Energy costs shock irrigators

By Country News on July 21, 2017
  • Energy costs shock irrigators

    National Irrigators Council chief executive officer Steve Whan said Australia’s energy price crisis was jeopardising the country’s capacity to provide affordable food and fibre for Australians and cruelling our international competitiveness.

Agricultural groups say independent research that shows failure of regulation and monitoring is resulting in electricity prices exceeding efficient supply costs; confirms that the electricity market at every level is failing to work in the interests of consumers and the nation.

National Irrigators Council chief executive officer Steve Whan said Australia’s energy price crisis was jeopardising the country’s capacity to provide affordable food and fibre for Australians and cruelling our international competitiveness.

Last week the Agricultural Industries Energy Task Force made a submission to the ACCC’s Electricity Supply and Prices Inquiry.

The submission includes a research paper prepared for the task force by the independent Sapere Research Group.

Mr Whan said many Australian consumers probably did not realise that many of their foods come from irrigated agriculture, or that those irrigators were seeing their costs explode as electricity prices increased.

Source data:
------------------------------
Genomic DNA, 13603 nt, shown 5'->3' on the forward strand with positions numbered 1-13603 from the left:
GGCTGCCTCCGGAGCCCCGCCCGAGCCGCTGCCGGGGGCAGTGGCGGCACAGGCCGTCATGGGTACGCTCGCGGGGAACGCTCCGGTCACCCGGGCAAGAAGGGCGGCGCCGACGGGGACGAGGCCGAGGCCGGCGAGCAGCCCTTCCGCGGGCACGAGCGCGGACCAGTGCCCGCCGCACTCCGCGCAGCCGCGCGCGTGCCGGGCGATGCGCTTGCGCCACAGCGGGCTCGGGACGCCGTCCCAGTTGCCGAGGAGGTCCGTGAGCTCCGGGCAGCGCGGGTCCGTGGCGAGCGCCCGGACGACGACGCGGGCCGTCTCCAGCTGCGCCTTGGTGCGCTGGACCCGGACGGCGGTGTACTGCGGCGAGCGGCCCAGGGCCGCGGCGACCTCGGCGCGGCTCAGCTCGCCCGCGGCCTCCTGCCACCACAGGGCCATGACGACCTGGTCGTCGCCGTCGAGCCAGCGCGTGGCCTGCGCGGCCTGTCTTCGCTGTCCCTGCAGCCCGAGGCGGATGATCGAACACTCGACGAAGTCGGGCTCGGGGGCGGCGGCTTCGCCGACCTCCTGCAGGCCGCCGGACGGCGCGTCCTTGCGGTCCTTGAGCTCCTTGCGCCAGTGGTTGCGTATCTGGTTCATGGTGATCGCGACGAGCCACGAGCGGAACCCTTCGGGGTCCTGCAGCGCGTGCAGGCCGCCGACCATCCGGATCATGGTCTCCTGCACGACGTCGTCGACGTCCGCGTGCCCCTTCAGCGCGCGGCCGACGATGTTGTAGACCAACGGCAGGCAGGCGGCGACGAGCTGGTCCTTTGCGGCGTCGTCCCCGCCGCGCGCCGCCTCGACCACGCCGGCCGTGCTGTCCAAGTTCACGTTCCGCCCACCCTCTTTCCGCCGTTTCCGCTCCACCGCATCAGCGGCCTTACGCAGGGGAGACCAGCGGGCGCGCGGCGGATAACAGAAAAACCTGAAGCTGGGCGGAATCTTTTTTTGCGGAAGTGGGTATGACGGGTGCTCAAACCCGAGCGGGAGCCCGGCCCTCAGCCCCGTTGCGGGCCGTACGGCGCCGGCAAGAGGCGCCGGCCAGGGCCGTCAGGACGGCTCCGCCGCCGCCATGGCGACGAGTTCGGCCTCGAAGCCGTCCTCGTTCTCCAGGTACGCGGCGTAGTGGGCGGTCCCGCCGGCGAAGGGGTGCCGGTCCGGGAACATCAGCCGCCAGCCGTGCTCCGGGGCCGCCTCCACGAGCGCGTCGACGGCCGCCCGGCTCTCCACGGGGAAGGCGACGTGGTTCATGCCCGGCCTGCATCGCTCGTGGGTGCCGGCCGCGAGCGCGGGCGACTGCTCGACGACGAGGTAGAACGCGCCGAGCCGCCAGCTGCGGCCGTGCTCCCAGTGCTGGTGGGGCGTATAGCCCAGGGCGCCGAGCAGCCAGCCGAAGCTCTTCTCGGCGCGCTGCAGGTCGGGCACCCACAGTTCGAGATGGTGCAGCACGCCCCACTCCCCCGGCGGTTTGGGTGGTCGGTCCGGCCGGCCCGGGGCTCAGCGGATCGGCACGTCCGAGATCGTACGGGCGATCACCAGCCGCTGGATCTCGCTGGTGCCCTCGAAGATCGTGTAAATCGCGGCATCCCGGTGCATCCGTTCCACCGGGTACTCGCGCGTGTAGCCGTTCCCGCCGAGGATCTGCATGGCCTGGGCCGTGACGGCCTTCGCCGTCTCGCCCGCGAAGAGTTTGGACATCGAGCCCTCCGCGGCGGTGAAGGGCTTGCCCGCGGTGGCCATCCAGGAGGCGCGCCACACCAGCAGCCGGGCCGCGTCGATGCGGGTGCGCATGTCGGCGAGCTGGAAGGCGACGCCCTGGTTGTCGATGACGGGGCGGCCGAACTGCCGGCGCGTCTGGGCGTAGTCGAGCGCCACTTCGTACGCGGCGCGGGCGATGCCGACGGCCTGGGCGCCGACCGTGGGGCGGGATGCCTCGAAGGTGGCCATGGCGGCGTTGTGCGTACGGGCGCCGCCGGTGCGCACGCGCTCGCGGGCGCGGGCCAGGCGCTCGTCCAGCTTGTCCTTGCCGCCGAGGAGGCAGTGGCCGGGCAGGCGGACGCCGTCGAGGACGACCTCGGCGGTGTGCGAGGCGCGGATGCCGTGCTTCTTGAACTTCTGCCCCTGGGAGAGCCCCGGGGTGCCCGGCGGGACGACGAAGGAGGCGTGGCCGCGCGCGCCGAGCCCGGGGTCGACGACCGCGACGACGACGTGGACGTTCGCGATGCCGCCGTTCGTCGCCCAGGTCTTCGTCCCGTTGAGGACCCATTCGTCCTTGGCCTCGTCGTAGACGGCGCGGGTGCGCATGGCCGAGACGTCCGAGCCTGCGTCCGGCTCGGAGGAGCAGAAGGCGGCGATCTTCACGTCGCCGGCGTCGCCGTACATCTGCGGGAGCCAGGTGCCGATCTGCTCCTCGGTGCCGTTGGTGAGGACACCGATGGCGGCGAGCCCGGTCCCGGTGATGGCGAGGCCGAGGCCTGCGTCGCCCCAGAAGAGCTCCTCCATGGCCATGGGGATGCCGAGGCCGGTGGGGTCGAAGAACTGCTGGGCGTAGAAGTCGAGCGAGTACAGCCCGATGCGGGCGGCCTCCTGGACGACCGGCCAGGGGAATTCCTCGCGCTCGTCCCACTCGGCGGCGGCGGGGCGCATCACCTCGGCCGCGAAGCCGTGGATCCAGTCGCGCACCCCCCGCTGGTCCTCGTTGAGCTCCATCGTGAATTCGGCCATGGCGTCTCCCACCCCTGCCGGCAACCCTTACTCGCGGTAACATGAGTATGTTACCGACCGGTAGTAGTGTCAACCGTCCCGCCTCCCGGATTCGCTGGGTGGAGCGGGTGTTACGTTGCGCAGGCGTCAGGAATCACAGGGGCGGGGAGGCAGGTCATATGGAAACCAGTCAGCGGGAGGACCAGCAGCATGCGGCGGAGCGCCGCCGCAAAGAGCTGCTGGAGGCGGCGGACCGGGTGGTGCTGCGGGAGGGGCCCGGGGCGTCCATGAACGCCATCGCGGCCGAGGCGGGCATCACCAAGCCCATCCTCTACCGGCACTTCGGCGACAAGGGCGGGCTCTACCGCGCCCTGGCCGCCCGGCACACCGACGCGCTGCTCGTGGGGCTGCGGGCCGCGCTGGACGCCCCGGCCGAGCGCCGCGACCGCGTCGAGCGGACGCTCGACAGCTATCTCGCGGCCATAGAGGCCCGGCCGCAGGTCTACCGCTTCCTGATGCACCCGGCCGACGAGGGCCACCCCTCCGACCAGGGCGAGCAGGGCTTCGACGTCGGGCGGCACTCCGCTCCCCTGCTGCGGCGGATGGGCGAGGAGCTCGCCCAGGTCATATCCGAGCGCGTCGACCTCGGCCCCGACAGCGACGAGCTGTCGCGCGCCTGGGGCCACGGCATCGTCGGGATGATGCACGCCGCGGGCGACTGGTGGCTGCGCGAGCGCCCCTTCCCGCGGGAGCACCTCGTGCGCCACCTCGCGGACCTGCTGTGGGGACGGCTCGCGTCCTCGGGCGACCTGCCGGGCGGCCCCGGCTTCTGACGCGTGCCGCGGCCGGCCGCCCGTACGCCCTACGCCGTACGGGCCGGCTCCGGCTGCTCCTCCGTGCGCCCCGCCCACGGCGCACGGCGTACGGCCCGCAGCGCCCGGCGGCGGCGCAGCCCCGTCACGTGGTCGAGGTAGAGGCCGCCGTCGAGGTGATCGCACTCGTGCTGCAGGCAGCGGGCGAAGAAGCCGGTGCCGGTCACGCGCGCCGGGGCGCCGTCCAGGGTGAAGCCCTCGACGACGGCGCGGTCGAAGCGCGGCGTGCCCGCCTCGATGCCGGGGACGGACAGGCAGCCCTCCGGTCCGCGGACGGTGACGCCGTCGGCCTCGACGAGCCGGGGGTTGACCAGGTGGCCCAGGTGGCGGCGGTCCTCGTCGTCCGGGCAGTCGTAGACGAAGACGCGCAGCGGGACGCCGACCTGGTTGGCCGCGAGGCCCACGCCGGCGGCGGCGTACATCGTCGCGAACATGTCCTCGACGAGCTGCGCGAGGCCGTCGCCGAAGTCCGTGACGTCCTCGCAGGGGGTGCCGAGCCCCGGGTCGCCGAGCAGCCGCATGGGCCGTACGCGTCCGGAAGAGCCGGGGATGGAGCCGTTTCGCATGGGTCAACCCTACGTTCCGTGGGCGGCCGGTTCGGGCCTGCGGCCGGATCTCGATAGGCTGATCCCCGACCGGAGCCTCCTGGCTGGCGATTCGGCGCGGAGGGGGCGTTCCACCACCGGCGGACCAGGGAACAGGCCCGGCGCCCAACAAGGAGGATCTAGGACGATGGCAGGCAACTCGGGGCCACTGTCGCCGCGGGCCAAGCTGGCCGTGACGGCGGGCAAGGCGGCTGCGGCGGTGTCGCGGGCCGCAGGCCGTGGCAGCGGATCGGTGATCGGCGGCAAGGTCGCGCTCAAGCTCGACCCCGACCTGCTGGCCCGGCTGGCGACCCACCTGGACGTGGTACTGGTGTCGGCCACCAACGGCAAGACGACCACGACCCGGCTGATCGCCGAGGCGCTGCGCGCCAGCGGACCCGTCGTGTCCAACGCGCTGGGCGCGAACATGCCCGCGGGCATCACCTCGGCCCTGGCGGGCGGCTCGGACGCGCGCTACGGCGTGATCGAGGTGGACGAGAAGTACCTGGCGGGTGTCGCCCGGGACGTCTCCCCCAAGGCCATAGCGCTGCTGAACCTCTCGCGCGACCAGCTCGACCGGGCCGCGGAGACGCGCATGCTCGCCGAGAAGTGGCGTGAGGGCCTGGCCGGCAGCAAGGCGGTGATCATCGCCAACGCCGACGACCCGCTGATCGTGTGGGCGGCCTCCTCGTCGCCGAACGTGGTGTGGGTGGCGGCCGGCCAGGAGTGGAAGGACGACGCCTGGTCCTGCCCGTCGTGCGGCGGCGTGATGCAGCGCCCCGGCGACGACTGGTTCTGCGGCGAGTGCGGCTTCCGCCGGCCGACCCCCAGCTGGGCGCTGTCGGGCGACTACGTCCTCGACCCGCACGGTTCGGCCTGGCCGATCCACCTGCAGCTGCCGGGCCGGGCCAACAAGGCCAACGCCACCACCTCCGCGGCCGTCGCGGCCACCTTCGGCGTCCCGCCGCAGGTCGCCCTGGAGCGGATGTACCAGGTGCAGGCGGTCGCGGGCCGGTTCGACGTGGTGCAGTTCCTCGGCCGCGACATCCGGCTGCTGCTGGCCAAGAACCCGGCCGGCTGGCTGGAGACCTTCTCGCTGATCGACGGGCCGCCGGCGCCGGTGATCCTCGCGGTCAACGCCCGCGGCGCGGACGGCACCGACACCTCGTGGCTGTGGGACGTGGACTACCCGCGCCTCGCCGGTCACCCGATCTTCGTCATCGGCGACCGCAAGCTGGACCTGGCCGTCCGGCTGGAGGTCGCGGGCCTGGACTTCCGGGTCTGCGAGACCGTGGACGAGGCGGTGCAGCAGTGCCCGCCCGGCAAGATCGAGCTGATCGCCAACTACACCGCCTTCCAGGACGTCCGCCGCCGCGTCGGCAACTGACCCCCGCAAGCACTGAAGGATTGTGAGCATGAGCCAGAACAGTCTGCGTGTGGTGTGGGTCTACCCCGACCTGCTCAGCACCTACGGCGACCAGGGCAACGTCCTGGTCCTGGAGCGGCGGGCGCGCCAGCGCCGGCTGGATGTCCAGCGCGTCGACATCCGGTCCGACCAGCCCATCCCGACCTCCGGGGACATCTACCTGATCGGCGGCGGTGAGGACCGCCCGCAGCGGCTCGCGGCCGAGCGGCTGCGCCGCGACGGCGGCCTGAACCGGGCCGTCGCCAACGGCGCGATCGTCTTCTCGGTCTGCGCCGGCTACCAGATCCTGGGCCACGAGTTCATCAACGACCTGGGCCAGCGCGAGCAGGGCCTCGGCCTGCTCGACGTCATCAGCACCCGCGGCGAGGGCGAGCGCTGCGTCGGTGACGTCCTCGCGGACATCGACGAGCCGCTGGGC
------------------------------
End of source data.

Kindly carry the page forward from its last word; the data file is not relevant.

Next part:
‘‘The hard-working people that produce our dairy products, fruit and vegetables, cotton and sugar, all use large quantities of power. It runs the pumps to water the crops, it powers the packing sheds and dairies and it keeps the product cool so it arrives fresh.

‘‘This submission provides case studies that should worry policy makers. One tells of a Queensland Irrigation district which says that demand tariffs post 2020 will lead to the scheme close down — risking $35million of infrastructure being mothballed.

‘‘There are Victorian dairy farmers who are coping not only with low prices but also massive cost increases in running the dairy.’’

A horticulturalist in South Australia who has installed five diesel generators to guarantee reliability also faces a 126 per cent increase in power cost for the packing shed, and a small NSW Irrigation scheme is facing a 40 per cent increase amounting to about $100000 in extra costs.

‘‘The ACCC has been given an important task dealing with this complex problem. There are issues identified in the Finkel report that are outside the ACCC’s remit. They require national leadership.

‘‘But the ACCC certainly has the opportunity to recommend very real change to the electricity market.’’

Mr Whan said this study made it clear that the market was currently operating in a way that allowed owners of electricity assets and retailers to gouge returns that were far higher than were economically justified, and consumers were paying for it.

‘‘Irrigators recognise that there is a complicated mix of a need for policy certainty, along with a strong need for market reform to fix this crisis.’’

By Country News on July 21, 2017

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